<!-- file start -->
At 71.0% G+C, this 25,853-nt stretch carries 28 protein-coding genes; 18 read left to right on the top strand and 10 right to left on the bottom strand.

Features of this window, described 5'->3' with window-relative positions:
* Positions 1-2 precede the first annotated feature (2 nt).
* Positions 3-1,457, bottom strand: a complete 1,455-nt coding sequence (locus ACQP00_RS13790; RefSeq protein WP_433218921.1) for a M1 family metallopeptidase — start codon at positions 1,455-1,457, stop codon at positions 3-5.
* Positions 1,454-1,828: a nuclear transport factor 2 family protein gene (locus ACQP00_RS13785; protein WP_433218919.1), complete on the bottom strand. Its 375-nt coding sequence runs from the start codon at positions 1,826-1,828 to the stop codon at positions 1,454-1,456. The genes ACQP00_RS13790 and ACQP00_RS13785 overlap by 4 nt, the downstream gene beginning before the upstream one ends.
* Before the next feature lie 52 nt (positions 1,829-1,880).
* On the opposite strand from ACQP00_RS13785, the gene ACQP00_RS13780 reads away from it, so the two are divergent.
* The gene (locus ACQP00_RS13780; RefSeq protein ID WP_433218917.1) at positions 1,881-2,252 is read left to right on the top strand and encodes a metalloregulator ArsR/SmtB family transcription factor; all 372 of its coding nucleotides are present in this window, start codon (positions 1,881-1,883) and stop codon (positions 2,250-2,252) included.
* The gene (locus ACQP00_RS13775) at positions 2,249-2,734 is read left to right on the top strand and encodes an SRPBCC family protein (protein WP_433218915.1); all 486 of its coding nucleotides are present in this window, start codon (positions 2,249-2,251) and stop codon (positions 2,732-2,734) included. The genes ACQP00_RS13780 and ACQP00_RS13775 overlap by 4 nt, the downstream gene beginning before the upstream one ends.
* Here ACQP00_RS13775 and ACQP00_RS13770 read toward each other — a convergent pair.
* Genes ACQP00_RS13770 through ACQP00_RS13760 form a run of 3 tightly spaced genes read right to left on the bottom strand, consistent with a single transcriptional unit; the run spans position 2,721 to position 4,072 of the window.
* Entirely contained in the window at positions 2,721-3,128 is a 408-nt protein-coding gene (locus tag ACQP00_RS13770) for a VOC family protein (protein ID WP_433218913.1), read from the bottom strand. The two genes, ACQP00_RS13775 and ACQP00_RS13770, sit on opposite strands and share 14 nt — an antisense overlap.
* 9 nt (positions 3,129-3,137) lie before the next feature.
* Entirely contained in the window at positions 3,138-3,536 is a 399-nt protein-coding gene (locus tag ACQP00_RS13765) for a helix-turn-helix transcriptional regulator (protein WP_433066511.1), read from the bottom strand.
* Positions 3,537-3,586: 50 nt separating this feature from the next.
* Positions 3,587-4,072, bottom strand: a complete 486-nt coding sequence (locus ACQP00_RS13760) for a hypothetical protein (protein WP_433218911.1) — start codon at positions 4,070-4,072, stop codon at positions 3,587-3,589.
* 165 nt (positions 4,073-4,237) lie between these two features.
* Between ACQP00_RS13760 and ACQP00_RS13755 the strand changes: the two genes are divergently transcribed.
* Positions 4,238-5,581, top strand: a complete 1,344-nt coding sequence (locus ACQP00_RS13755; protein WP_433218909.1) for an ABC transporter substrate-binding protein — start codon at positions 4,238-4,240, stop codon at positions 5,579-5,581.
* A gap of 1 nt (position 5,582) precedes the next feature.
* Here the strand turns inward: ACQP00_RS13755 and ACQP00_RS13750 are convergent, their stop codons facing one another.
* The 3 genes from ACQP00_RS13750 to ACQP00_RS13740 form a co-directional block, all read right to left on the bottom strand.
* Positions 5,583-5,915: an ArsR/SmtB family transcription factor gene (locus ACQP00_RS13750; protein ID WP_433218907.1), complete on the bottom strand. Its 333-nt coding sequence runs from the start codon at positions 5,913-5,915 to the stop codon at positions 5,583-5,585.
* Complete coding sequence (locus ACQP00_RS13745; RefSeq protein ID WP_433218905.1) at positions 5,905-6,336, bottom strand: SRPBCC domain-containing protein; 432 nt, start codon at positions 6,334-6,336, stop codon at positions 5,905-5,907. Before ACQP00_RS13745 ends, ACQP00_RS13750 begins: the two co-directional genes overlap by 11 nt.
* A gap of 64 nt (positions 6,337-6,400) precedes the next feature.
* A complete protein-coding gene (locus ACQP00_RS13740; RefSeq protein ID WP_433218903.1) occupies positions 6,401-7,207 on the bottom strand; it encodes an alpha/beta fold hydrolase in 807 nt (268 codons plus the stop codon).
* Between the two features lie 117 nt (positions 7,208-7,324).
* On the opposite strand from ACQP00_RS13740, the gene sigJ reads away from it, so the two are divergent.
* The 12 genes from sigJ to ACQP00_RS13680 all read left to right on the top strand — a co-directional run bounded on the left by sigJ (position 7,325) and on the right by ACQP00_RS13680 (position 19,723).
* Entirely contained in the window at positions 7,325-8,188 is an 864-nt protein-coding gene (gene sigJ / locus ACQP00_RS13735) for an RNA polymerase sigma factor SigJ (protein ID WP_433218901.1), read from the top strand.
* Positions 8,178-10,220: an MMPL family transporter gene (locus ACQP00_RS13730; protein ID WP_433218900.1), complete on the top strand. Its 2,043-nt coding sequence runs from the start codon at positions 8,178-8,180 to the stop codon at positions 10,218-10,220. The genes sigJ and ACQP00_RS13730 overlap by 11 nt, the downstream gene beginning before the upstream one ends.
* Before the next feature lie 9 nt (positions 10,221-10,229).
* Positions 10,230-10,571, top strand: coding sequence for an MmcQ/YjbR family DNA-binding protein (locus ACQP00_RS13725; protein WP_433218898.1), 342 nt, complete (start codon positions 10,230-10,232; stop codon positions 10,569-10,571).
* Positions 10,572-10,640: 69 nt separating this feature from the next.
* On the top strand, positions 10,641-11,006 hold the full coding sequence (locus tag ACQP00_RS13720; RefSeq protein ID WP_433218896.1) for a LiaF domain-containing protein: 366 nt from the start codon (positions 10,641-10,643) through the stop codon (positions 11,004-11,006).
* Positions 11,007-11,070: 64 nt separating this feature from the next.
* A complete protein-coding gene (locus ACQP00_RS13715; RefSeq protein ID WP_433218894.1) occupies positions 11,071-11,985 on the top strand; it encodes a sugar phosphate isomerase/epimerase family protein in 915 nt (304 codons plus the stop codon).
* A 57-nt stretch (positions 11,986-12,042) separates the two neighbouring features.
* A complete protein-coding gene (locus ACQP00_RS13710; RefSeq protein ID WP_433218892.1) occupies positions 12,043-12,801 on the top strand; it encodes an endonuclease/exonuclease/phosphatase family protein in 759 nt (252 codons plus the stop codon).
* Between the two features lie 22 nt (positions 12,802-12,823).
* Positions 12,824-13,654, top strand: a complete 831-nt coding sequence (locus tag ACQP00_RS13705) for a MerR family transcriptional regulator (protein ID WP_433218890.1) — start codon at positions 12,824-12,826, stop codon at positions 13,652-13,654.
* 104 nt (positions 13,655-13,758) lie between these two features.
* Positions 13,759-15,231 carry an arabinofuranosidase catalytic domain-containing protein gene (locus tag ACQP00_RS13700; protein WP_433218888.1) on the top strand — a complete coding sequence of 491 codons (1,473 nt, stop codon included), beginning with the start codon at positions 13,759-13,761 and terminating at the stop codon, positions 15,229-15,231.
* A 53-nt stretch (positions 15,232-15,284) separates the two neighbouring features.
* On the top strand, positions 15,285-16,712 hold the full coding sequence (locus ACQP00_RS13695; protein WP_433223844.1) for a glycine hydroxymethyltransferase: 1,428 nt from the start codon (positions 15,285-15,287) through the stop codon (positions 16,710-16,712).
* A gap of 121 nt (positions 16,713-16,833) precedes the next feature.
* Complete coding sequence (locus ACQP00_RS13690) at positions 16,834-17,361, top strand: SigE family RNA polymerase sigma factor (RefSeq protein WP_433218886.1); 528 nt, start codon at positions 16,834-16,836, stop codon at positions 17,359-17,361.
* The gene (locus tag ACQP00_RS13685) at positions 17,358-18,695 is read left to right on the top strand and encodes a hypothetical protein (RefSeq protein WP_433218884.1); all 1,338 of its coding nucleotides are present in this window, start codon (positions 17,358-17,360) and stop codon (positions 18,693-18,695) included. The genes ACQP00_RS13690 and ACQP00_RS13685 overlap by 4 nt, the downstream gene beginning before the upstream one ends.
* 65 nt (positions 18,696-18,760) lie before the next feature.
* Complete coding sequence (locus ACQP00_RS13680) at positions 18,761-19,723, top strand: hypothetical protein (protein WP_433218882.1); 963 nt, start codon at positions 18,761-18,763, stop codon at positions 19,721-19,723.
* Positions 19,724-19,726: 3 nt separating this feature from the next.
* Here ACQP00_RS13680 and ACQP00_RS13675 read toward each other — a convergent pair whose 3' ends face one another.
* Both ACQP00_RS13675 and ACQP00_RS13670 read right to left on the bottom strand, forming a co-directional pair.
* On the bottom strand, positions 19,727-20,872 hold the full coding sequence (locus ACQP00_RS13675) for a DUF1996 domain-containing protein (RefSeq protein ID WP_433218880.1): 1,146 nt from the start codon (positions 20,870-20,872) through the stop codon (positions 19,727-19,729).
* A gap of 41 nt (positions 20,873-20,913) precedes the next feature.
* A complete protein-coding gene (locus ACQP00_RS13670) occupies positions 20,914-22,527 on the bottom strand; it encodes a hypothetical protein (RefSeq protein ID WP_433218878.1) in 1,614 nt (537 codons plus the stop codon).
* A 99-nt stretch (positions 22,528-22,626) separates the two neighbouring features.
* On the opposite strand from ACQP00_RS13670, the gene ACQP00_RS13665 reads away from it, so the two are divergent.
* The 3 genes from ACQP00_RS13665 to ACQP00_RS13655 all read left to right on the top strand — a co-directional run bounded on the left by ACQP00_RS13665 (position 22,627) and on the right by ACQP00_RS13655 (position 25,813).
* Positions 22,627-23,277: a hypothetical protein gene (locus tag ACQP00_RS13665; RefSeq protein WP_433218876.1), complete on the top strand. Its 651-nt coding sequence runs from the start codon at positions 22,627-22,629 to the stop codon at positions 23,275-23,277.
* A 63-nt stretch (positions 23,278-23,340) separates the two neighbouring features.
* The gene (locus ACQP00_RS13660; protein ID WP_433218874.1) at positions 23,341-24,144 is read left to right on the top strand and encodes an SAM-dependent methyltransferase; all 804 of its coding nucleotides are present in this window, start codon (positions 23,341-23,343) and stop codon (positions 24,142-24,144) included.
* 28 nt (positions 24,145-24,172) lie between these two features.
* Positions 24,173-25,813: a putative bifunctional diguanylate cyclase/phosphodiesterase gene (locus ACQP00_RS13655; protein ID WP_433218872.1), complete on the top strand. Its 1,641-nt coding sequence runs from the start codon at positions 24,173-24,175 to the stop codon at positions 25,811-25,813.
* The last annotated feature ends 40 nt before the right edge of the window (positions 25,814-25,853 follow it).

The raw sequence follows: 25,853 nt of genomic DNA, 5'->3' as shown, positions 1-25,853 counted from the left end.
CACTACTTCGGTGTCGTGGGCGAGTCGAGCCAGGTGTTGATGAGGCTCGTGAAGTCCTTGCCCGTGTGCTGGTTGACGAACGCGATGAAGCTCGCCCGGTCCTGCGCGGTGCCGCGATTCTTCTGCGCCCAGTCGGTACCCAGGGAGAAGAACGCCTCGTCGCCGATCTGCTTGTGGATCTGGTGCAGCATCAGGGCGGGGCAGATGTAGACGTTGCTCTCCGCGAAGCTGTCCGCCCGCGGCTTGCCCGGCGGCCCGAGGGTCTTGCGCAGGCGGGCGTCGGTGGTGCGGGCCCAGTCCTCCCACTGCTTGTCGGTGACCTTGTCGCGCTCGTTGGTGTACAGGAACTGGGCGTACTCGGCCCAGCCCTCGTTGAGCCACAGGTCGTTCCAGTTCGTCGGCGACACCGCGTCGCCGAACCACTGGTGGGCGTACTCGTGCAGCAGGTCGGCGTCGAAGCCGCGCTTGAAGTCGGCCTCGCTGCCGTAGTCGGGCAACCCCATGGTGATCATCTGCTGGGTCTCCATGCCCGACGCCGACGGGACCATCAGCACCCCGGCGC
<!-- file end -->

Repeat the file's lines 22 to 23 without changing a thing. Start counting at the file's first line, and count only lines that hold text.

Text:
* The 3 genes from ACQP00_RS13750 to ACQP00_RS13740 form a co-directional block, all read right to left on the bottom strand.
* Positions 5,583-5,915: an ArsR/SmtB family transcription factor gene (locus ACQP00_RS13750; protein ID WP_433218907.1), complete on the bottom strand. Its 333-nt coding sequence runs from the start codon at positions 5,913-5,915 to the stop codon at positions 5,583-5,585.